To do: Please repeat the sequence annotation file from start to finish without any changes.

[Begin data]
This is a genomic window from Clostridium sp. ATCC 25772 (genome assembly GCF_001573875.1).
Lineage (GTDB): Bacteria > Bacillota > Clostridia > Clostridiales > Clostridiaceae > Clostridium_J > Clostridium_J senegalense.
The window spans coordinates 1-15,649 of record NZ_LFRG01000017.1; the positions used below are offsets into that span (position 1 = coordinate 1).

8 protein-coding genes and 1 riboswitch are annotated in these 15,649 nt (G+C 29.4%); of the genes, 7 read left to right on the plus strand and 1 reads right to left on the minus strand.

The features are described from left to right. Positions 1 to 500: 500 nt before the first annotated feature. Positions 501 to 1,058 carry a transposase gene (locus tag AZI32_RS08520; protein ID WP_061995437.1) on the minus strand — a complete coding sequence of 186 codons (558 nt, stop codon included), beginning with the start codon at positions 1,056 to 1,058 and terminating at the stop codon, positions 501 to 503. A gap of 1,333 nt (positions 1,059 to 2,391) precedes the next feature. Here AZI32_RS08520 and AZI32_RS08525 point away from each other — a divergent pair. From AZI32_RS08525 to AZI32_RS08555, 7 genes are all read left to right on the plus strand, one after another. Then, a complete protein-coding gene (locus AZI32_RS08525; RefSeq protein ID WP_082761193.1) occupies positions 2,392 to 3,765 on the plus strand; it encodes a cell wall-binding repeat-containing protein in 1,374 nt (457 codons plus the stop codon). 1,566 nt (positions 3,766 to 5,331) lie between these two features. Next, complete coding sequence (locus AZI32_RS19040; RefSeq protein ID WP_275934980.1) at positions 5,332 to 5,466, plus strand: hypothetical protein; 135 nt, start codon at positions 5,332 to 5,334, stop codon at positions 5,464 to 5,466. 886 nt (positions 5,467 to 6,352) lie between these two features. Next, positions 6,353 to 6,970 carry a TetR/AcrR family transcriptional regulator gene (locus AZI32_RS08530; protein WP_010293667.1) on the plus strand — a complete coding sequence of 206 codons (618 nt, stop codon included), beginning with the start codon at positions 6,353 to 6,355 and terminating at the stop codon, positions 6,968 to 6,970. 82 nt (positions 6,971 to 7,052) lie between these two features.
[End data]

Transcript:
This is a genomic window from Clostridium sp. ATCC 25772 (genome assembly GCF_001573875.1).
Lineage (GTDB): Bacteria > Bacillota > Clostridia > Clostridiales > Clostridiaceae > Clostridium_J > Clostridium_J senegalense.
The window spans coordinates 1-15,649 of record NZ_LFRG01000017.1; the positions used below are offsets into that span (position 1 = coordinate 1).

8 protein-coding genes and 1 riboswitch are annotated in these 15,649 nt (G+C 29.4%); of the genes, 7 read left to right on the plus strand and 1 reads right to left on the minus strand.

The features are described from left to right. Positions 1 to 500: 500 nt before the first annotated feature. Positions 501 to 1,058 carry a transposase gene (locus tag AZI32_RS08520; protein ID WP_061995437.1) on the minus strand — a complete coding sequence of 186 codons (558 nt, stop codon included), beginning with the start codon at positions 1,056 to 1,058 and terminating at the stop codon, positions 501 to 503. A gap of 1,333 nt (positions 1,059 to 2,391) precedes the next feature. Here AZI32_RS08520 and AZI32_RS08525 point away from each other — a divergent pair. From AZI32_RS08525 to AZI32_RS08555, 7 genes are all read left to right on the plus strand, one after another. Then, a complete protein-coding gene (locus AZI32_RS08525; RefSeq protein ID WP_082761193.1) occupies positions 2,392 to 3,765 on the plus strand; it encodes a cell wall-binding repeat-containing protein in 1,374 nt (457 codons plus the stop codon). 1,566 nt (positions 3,766 to 5,331) lie between these two features. Next, complete coding sequence (locus AZI32_RS19040; RefSeq protein ID WP_275934980.1) at positions 5,332 to 5,466, plus strand: hypothetical protein; 135 nt, start codon at positions 5,332 to 5,334, stop codon at positions 5,464 to 5,466. 886 nt (positions 5,467 to 6,352) lie between these two features. Next, positions 6,353 to 6,970 carry a TetR/AcrR family transcriptional regulator gene (locus AZI32_RS08530; protein WP_010293667.1) on the plus strand — a complete coding sequence of 206 codons (618 nt, stop codon included), beginning with the start codon at positions 6,353 to 6,355 and terminating at the stop codon, positions 6,968 to 6,970. 82 nt (positions 6,971 to 7,052) lie between these two features.